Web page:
Papa never made anything about gender or sex. He indulged in my most feminine and most masculine traits with equal pleasure. He taught me how to file my nails into perfect little ovals when he saw that I was starting to want to grow and paint them. He bought me gorgeous and soft leggings with abstract prints on them — and I must tell you, these leggings were no ordinary piece of clothing. When I wore them to my coaching class the next day, I was sent back for they were too sheer! Gosh. Growing up with him around, it was never a matter of being a girl or a boy — I was his kid and he loved me for all that I was at any given point in time. The comfort I found in being myself around him has carried me through many years and many phases where the same luxury I could not afford myself.
As I grew older, his ‘a-gendered’ method of rearing us also translated into a complete trust in our choices and a 100% back-up policy for when we failed. With an incomparable sense of humour and a spirit that wouldn’t quit, he brought us up with an ineffable sense of ‘yes-ness’ [TM] in whoever we were. I was encouraged to go camping and explore travel on my own from a fairly early age. My brother was given the space to be a gamer and an introvert till whenever it served him. Never was there a prod or a poke into ‘what we were doing with our lives’. When I started dating, it was so obvious that I had to share it with him that I have forgotten when I actually began dating for real. I think I handed that set of memories over to him and let them be there in a peaceful preserved condition.
As an opinionated know-it-all in my 20s, when I started questioning politics and ethics, he encouraged me to question and challenge all manner of received notions, even if that often meant a heated discussion with him. His support of my person grew as I grew into a woman, and despite being in a woman-hating country, I saw a nurturing space with him that accommodated more and more of me till I had become.
My grandfather —
Our oldest cat is named in his fashion — Anjeer Lal Gaur, from Mohan Lal Gaur. He, my grandfather (my father’s father), was the absolute best guy to have around. Quiet but not bland, well-read and never prideful, always content, always loving, with a routine that could shame a gym bro on his best day. He lived his advice in the most teachable way — his brand of ‘show, don’t tell’ was for all to see. For him, like for my father, it was never about girl and boy, and that trickled down to us in the purest form. We, my brother and myself, were more siblings than we were brother and sister. For someone who came from a different time altogether, he positioned himself in such a way that his presence was observable but never intrusive. He taught me the value of learning languages and knowing about scripture. Never one to force religion on anyone (which ought to be the true manner of the pandit to my mind) he instead helped me navigate faith, spirit and knowledge, without my ever realising that I was receiving such exhaustive wisdom.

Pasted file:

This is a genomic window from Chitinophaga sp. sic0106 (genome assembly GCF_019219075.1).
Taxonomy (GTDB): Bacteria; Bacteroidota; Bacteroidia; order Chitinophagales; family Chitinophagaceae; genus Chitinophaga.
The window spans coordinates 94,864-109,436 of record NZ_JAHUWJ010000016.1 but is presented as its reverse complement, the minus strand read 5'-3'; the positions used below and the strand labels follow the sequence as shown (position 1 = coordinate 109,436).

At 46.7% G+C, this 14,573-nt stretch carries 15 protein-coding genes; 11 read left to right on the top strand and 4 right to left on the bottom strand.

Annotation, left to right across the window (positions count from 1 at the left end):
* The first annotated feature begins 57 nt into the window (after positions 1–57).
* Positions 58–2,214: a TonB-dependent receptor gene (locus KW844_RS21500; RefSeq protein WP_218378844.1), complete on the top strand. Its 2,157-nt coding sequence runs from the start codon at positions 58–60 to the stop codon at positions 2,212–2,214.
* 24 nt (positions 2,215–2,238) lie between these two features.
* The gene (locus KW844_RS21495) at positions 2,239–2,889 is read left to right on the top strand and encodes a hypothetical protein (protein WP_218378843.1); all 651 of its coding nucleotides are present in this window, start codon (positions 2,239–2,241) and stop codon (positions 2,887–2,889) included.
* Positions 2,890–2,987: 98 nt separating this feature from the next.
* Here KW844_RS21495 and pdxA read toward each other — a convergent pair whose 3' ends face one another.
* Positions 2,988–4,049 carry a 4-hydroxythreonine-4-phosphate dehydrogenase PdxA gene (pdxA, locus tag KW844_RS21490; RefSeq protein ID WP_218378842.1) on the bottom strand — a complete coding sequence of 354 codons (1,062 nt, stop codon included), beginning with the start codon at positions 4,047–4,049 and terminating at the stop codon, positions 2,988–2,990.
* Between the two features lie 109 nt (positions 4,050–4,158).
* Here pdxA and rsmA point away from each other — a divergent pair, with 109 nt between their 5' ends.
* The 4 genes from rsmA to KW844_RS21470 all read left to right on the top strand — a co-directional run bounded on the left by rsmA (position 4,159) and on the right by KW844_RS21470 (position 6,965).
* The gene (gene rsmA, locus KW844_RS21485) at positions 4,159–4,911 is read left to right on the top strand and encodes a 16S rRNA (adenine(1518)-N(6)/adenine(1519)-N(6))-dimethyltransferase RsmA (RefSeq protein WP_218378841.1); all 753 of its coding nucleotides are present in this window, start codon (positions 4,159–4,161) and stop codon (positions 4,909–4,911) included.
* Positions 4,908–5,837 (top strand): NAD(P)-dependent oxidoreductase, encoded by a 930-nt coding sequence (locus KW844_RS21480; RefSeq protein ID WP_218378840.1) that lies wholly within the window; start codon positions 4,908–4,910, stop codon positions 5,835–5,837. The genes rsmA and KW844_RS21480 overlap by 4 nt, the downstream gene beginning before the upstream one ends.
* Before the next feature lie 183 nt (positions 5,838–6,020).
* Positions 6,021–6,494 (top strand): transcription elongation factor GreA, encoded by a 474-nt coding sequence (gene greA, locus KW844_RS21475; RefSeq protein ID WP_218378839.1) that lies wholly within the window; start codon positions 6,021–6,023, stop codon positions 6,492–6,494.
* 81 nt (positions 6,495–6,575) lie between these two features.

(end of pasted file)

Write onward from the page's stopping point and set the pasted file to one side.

Watching him foster his relationships with his wife (old-fashioned love and support that only they could muster), his daughter-in-law (kind, undemanding paternal affection), his son (non-macho-manly, non-toxic, welcoming warmth) and his friends (conviviality and camaraderie in spirit, action and word all the time), I took away some invaluable insights into the idea of ‘a good man’ (and not ‘the nice guy’). Today, the only sort of person I automatically respect is one that bears resemblance to my grandfather in mannerism, values or if I am being totally honest, hands. His hands were uniquely square. Always a bit dry, with broad nail beds the size of a large almond, and a big pukhraj (yellow topaz) set in gold, which funnily enough (and might I say, completely in keeping with who he was) rested on the wrong finger for twenty years before someone corrected him into wearing it on his index finger! What a laugh that was! Oh, I remember how it irked him that his ring finger had a dent and now his index finger was swelling up from the ring being too tight! Silliness abounded.
My grandfather was special in a special sort of way. To use other words would be to take away his specialness, which won’t do. The fine sense of purpose, virtue in action, equality and fairness, and calm that he embodied comes back to me in waves now, as I near the halfway mark of my assumed lifespan, and I feel incredibly privileged to have had access to that wealth. It defined in me not only a keen sense of being enough as a girl (and a woman, today) but also a human being as an isolated agent of will.
Honorary mentions —
Ritesh Hemrajani, my first real boss, mentor and guide. The man gave me endless professional inspiration. But beyond that, he also showed me the importance of being valued as a team member, a teacher and a colleague. Without ever making remarks on our sexes, our clothes or our office behaviours, he drove us from goal to goal, season to season with a masterful hand and a technique that always taught us something. He was encouraging and friendly and indeed, he nurtured a similar disposition in my male colleagues, all of whom came from smaller towns and still had ways to go in understanding city girls, to be fair but not judgmental. I remember one of the day picnics we had been to — it was a water park resort (Wet’n’Wild?) and so we had to bring swimsuits for the pool activities. All of us were there, teachers, accountants, counsellors. We all changed into our swimwear, and went into the pool and played for hours, splashing, going for rides, drinking and smoking. That is all I remember. Just the fun. There was no mishap. No comments on girls in swimsuits. No shame and no fear of being groped or harassed. Everyone drank. Nobody regretted it. Sounds impossible, doesn’t it?